"While you're on holiday I need you to do something for me in the bedroom," my wife says, and my hopes rise. "I want you to help me strip," she continues, and they rise even higher. "Let's see how imaginative you can be with these."
She waves something provocatively in my direction and I realise my hopes have climaxed prematurely. It is a decorator's colour chart and a book of wallpaper designs. "Don't look so worried," she says. "I've arranged for a man to do the real work. I just need you to strip the walls and help me choose paint and paper."
After 35 years of marital harmony (with occasional periods of discord, cacophony and shrill jarring sounds), she is fully aware of my inability to do practical things. Unfortunately, she is not fully aware of my sensitivity to comments that question my manliness. "What do you mean you've arranged for a man to do the real work? I'm more than capable of doing a bit of painting and decorating."
"Well, if you think you're up to it I suppose it's not too late to cancel him," my wife replies. She leaves the threat hanging in the air until it becomes clear she's won an argument that until now I didn't even know we were having.
"Hang on, don't cancel just yet," I say. "Obviously, I need to check I have the necessary equipment first."
A cursory look around the garage confirms that my tools are no longer up to the job. My brushes have shrivelled away in a mug of white spirit, my nine-inch roller has congealed and my fold-away decorating table is showing signs of erectile dysfunction.
The economics are such that it will be cheaper to let the decorator do the work. I console myself that at least I made the offer, and we begin leafing through fifty shades of every colour you can invent a name for. By the simple process of eliminating all my suggestions, we arrive at a colour scheme my wife likes. My only task now is to provide the man with tea and advice. What can go wrong?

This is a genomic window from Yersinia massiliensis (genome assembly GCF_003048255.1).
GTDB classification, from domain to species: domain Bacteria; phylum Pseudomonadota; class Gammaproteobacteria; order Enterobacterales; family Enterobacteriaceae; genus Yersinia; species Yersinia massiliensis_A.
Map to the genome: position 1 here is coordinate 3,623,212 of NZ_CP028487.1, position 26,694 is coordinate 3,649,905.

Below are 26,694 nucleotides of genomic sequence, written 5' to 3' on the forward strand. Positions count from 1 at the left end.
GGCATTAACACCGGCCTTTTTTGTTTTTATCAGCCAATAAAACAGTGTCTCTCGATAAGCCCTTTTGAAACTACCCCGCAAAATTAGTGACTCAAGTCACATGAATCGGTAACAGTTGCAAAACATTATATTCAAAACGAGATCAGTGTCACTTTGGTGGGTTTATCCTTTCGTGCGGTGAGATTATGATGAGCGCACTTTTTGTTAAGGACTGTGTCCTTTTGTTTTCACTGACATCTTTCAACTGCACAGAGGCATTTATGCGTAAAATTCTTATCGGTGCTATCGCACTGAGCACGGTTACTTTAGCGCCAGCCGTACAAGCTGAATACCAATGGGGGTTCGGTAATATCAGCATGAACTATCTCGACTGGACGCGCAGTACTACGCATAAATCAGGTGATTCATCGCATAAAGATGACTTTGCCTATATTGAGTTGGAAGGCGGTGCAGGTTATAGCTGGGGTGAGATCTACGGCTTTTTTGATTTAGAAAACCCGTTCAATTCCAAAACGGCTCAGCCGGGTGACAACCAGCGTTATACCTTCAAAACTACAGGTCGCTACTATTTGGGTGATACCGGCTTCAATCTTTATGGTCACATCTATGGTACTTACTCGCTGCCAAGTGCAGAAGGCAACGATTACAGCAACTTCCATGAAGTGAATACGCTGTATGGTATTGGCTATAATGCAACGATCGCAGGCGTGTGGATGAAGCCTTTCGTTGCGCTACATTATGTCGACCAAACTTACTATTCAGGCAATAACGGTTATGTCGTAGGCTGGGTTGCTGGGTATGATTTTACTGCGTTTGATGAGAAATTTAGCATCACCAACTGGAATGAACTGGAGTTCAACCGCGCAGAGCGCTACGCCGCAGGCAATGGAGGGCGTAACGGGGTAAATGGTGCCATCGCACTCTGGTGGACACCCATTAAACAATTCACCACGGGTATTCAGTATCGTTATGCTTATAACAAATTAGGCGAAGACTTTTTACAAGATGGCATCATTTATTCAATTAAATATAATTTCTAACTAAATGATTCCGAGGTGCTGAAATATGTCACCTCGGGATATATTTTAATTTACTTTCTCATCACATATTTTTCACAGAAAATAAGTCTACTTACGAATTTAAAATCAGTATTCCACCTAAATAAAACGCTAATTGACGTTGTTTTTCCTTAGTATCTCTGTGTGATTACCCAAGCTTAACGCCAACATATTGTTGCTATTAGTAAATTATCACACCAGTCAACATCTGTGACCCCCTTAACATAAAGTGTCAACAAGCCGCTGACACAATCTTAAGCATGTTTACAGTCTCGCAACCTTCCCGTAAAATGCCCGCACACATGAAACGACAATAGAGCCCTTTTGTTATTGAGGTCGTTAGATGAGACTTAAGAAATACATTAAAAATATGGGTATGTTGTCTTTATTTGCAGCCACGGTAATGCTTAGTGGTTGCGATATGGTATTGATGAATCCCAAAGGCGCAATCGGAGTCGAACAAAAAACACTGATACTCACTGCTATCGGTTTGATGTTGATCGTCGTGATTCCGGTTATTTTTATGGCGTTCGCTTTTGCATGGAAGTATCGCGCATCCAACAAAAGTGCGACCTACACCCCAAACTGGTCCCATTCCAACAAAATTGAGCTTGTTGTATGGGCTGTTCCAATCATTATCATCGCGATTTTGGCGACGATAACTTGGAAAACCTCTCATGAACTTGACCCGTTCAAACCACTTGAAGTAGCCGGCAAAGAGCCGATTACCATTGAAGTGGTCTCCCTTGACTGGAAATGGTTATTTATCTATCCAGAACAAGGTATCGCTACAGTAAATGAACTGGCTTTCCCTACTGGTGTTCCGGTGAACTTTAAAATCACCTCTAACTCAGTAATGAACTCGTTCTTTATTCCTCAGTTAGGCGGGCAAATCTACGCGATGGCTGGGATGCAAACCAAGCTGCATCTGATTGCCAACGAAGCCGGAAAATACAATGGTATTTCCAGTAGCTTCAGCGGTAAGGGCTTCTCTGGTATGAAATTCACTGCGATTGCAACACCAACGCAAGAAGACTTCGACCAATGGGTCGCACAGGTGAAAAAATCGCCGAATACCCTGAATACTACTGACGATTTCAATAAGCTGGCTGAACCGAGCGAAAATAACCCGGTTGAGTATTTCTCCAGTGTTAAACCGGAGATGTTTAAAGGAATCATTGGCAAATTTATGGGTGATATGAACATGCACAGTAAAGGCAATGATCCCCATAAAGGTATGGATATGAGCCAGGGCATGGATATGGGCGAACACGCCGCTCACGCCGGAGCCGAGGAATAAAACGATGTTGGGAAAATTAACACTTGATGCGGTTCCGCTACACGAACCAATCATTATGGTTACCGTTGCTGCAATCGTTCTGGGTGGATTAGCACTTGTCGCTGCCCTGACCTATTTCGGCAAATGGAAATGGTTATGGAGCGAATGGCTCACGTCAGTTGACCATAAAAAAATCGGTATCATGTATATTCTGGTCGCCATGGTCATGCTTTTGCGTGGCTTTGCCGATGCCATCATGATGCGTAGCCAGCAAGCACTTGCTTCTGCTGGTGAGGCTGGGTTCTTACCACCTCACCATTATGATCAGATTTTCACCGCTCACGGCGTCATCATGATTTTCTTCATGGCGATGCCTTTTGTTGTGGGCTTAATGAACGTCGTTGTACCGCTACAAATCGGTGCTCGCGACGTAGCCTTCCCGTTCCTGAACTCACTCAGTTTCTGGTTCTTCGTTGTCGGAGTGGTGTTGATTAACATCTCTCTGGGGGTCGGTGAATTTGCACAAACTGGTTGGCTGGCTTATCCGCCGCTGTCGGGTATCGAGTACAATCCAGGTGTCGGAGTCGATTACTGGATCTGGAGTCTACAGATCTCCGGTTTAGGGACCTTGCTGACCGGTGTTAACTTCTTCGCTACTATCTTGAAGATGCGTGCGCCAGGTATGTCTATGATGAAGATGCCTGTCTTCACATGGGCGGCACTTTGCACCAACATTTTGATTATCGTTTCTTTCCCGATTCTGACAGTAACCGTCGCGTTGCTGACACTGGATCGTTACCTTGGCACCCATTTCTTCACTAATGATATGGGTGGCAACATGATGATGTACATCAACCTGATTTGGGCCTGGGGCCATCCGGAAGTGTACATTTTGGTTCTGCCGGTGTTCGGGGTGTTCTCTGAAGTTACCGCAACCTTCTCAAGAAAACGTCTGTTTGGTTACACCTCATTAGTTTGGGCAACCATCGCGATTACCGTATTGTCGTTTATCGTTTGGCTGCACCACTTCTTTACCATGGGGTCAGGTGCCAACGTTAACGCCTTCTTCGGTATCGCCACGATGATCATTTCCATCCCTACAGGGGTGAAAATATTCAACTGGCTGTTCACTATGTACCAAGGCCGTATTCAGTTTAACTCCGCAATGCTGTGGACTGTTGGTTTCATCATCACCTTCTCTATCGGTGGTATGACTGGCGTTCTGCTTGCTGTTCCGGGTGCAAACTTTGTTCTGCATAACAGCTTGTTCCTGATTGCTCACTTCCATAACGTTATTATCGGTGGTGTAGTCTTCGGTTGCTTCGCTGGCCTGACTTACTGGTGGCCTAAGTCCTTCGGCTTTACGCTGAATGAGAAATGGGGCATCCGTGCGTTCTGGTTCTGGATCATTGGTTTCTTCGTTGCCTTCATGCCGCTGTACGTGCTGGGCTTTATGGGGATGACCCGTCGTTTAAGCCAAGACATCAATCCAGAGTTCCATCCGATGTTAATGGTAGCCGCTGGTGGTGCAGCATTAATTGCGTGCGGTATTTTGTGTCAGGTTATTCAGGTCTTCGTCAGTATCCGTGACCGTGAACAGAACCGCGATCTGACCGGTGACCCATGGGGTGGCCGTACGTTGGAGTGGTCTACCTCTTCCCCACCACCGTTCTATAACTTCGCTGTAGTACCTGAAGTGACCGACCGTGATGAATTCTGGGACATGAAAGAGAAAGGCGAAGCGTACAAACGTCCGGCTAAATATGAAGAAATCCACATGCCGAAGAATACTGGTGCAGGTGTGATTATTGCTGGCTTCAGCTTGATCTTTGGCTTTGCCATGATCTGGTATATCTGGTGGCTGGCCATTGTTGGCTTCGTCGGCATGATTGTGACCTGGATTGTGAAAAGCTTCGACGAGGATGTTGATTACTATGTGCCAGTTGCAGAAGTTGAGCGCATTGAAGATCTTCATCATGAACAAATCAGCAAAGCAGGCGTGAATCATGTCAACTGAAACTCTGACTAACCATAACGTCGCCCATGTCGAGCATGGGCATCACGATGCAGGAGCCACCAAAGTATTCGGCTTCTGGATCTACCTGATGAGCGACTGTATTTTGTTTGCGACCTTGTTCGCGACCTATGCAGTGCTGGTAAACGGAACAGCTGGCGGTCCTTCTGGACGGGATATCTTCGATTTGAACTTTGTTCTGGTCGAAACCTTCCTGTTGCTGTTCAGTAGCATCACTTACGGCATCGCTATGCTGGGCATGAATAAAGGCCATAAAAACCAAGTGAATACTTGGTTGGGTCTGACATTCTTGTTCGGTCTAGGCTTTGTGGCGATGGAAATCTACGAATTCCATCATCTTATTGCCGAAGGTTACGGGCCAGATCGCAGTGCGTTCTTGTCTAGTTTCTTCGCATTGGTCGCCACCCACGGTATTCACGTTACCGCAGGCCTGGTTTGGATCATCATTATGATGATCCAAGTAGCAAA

Things come to a head two weeks later, when my wife announces that if the bedroom is not finished before I go back to school in September there is a chance we could become a divorce statistic. As she is a member of the legal profession and I have an aversion to spending my twilight years living in a cardboard box insulated with old copies of the TES jobs section, I grudgingly get my toolbox out and contemplate the task in hand.
In front of me is a wall of freshly painted wardrobes, cupboards and drawers. An inspection confirms the quality of the work: there is not a run, a blemish or even a brushstroke to be seen. Unfortunately, there are no handles to be seen either. "They can't be put back on until the gloss has hardened off," the decorator had said. "But I expect your husband here will be able to do that little job himself."
"I doubt it, he's useless with a screwdriver," my wife had replied. It was an opinion that the few remaining shreds of my masculinity felt an overwhelming urge to take issue with and that, until now, has caused the bedroom to be something of a no-go area.
Steve Eddison teaches at Arbourthorne Community Primary School in Sheffield, England.